If you are ever in the Los Angeles area, I would love to meet you and show you around the little 1-acre farm we nurture at a high school for at-risk kids.

    All the best,
    Karen Snook
    Kindred Spirits Care Farm

  • Thanks for this! It’s great to hear stories where people are open and receptive to new ideas even when they challenge their current behaviour. It restores your faith in humanity and gives you optimism in what is an otherwise very difficult world to live in
  • Nancy
    Although there are some similarities between non human and human injustice,there are also important differences. I can understand this approach to further compassion for other species,but just as the nutrition, ovo lacto vegetarian and humane argument towards fostering compassion has backfired, this may also be the proverbial slippery slope. The plight of nonhuman animal slaves is unique and probably the fundamental lapse that allowed many of the injustices of homo sapien sapien towards each other to exist. We may have a world in which all human rights violations cease to exist,but this does not guarantee that other species will be accorded the same. We can have a world in which other species have their rights respected and I am almost certain that world is one in which human rights are respected as well. This does not mean that what humans do to each other is not horrific and I will continue to fight for human rights as well. What is happening in Ferguson is appalling and shows that the lives of people of color still mean nothing.
    One of the main difference is that human victims of injustice are STILL victimizing nonhuman animals. I cringe when I see refugees leaving their war torn homes with chickens hanging by their legs, or goats being driven with sticks. Then there is the “bushmeat” issue, Toro Jubilo, etc.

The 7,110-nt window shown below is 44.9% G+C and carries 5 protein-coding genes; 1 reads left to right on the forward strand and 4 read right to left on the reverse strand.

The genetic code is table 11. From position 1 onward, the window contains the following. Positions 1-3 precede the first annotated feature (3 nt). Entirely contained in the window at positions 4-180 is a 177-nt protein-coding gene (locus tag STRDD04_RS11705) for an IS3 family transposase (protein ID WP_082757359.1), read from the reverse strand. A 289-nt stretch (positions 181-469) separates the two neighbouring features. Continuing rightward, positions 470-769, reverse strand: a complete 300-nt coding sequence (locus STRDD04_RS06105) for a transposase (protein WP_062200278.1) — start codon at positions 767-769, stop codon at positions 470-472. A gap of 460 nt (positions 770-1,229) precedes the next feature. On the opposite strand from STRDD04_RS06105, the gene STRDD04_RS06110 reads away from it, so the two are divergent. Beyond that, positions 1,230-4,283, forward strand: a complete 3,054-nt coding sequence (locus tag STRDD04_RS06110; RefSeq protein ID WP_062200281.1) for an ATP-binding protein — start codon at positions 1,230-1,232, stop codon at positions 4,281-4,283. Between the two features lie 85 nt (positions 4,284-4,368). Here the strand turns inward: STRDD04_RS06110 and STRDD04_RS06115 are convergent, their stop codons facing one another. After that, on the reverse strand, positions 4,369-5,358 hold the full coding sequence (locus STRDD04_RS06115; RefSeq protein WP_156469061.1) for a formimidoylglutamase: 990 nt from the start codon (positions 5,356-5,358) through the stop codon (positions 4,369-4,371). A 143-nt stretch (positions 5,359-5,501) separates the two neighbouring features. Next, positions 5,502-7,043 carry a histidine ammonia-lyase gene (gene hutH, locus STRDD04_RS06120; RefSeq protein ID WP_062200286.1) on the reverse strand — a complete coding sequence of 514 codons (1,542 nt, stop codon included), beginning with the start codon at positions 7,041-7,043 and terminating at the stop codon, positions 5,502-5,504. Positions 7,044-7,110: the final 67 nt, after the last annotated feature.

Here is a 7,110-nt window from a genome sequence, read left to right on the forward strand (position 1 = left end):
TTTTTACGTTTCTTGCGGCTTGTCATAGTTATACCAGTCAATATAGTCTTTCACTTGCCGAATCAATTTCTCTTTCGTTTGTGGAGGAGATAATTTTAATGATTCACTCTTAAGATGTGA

When we as activist attempt to include nonhumans in our circle of compassion to those victimized the results are that the human victims have no compassion for the non human ones, they do not want in any way to be compared to an “animal.” I recall this vividly in my own “latino” community when protesting against cock fighting and the cows milk industry . “No me compare con un animal,” “Yo no soy una vaca.” “Es tradicion” Were standard responses. I also attempted to get the Holocaust Museum to include Charles Patterson’s book Eternal Treblinka in their collection. They absolutely refused and they looked at me as if I were untermenschen.
    The sheer number of nonhuman animal slaves dwarfs the human ones, the brutality and countless ways they are murdered is immeasurable compared to that of humans. For example when was the last time you saw the institutionalized repeated rape of female humans and kidnapping and killing of human neonates on a mass scale, such as in the animal secretion industry, or again the kidnapping of human neonates from their mother to be placed on milk replacer and living in lonely hutches. When have we seen human neonates ground up alive on a global scale? When are pregnant human women hoisted by one leg and eviscerated while their fetuses writhe on the killing floor getting stomped on. Also nonhuman animals are incapable of victimizing humans on an industrialized scale, but every human can victimize a nonhuman as they are considered “property.” For example thanksgiving, christmas, Kaporos, etc. There is also the issue of eco-murder. The myriad ways in which we murder other species has become the way we rape the planet. Cowspiracy: http://www.cowspiracy.com/